6th October 2014
Autonomous swarm boats to defend U.S. Navy
The Office of Naval Research (ONR) has announced a technological breakthrough that allows unmanned surface vehicles (USV) to not only protect Navy ships, but also, for the first time, autonomously “swarm” offensively on hostile vessels.
First-of-its-kind technology – demonstrated on the James River in Virginia – allows unmanned, self-guided vessels to overwhelm an adversary. This is achieved using a combination of sensors and software called CARACaS (Control Architecture for Robotic Agent Command and Sensing). The hardware is small and light enough to be portable and can be installed on almost any boat. It is also inexpensive, at just $2000 for each kit.
These automated patrols could leave warships they're protecting and swarm around potential threats on the water. This technology could be utilised by the U.S. Navy within a year, defence officials say, adding it could help stop attacks like the deadly 2000 bombing of the USS Cole.
“Our Sailors and Marines can’t fight tomorrow’s battles using yesterday’s technology,” said Chief of Naval Research, Matthew Klunder. “This kind of breakthrough is the result of the Navy’s long-term support for innovative research in science and technology.”
Without a human physically needing to be at the controls, the boats can operate in sync with other unmanned vessels – choosing their own routes; swarming to interdict enemy vessels; and escorting/protecting naval assets.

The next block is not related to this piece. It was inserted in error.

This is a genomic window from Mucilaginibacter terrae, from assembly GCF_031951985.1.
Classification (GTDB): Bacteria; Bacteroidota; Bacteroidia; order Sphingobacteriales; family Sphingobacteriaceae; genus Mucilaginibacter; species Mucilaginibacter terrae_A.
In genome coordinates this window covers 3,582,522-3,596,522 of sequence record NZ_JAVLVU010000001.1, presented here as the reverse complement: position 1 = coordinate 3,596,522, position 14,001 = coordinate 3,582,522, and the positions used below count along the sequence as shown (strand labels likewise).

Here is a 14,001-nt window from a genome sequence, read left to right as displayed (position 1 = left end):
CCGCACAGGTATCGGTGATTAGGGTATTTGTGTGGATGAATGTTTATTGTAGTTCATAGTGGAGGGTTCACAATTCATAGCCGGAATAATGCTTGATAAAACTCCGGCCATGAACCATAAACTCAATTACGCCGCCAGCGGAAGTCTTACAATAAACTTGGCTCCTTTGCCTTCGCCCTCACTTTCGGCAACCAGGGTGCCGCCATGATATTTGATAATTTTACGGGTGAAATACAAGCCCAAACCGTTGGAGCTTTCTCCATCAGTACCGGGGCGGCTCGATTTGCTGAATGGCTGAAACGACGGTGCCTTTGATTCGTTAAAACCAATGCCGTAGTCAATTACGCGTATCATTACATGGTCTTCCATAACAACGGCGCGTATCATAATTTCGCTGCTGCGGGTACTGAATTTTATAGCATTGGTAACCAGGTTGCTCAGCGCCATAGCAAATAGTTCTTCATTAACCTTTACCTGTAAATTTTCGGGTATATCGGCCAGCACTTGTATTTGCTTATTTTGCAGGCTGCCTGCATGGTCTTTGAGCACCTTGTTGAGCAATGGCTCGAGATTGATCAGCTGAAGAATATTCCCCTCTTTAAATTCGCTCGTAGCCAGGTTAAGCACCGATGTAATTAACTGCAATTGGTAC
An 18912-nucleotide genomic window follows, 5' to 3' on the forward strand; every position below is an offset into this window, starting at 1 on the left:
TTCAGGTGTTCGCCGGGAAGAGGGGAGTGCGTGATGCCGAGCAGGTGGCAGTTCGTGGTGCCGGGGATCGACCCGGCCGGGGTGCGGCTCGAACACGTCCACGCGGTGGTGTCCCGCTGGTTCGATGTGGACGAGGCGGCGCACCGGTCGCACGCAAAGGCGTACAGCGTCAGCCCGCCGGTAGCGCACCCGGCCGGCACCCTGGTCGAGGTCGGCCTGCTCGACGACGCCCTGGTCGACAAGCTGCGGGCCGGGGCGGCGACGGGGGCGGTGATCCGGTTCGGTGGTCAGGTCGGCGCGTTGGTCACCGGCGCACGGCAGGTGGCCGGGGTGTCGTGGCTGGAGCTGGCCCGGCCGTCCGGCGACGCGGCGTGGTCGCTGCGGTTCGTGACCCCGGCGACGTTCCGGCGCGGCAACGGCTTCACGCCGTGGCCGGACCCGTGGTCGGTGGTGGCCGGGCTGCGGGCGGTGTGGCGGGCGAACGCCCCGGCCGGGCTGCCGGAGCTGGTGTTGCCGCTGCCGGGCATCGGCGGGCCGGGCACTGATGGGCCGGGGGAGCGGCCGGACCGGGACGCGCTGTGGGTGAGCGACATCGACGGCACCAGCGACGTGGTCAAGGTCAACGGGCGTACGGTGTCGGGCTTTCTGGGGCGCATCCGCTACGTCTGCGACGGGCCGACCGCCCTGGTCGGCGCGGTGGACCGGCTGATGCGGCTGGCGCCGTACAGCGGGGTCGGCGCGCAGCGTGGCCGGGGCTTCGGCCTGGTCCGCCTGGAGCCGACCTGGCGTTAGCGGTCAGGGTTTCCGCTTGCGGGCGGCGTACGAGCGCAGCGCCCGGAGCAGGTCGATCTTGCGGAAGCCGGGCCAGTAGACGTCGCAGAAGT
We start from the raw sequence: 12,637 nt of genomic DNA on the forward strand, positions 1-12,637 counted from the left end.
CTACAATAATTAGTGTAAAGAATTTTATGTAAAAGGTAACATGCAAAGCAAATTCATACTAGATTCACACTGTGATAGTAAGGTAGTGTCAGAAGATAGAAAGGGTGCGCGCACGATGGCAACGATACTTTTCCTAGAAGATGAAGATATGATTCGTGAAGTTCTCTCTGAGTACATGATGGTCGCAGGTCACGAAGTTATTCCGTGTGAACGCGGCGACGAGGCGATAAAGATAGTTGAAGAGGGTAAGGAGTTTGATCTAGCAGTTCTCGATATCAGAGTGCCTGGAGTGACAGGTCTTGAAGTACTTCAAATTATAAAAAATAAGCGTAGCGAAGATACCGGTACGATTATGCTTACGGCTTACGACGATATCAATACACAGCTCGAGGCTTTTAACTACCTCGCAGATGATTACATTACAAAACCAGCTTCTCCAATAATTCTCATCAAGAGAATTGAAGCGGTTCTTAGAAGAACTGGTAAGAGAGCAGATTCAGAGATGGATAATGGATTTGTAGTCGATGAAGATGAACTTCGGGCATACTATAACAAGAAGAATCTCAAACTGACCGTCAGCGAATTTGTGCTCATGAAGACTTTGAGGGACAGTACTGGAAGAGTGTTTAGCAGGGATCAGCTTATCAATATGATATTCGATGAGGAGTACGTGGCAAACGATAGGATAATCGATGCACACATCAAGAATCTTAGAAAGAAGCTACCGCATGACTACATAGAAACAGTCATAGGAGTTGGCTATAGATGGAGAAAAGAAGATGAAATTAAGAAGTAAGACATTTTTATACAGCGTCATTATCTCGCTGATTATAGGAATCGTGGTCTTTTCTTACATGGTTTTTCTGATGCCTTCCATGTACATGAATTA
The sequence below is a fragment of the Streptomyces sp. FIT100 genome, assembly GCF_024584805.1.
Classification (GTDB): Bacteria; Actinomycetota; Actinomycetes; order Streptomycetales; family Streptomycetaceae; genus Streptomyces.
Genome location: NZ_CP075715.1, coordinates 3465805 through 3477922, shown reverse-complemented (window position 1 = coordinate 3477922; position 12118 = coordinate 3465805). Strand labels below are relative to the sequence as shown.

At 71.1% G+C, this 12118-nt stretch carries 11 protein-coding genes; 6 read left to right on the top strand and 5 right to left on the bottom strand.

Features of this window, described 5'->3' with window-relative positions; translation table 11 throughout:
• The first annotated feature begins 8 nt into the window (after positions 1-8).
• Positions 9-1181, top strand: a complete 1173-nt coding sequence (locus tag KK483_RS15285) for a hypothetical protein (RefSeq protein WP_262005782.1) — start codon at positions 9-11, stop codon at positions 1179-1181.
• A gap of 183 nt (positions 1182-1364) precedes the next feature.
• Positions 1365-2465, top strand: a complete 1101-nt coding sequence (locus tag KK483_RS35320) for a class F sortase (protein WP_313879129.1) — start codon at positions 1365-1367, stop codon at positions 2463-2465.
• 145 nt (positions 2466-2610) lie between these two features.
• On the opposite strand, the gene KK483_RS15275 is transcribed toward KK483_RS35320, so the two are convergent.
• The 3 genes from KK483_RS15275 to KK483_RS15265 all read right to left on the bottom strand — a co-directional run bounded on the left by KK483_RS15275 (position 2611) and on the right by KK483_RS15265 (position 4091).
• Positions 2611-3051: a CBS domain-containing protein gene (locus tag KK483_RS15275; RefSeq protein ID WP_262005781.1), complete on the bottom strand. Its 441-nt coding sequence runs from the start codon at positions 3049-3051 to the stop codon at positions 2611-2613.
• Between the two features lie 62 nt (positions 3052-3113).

“This networking unmanned platforms demonstration was a cost-effective way to integrate many small, cheap, and autonomous capabilities that can significantly improve our warfighting advantage,” said Admiral Jonathan Greenert, Chief of Naval Operations.
“This multiplies combat power by allowing CARACaS-enabled boats to do some of the dangerous work,” said Dr. Robert Brizzolara, program manager at the ONR. “It will remove our Sailors and Marines from many dangerous situations; for instance when they need to approach hostile or suspicious vessels. If an adversary were to fire on the USVs, no humans would be at risk.”
In the tests, as many as 13 Navy boats were operating together. First they escorted a high-value Navy ship, and then, when a simulated enemy vessel was detected, the boats sped into action, swarming around the threat. This demonstration comes near the anniversary of the USS Cole bombing off the coast of Yemen. In that October 2000 terrorist attack, a small boat laden with explosives was able to get near a guided-missile destroyer and detonate, killing 17 Sailors and injuring 39 others.
Autonomous unmanned surface vehicles could play a vital role in protecting people, ports and commerce. In the future, the capability could be scaled up to include even greater numbers of USVs – and even to other platforms such as drones, helicopters and jet fighters.
"This is something that you might find not only just on our naval vessels. We could certainly see this utilised to protect merchant vessels, to protect ports and harbours; used also to protect offshore oil rigs," Klunder said.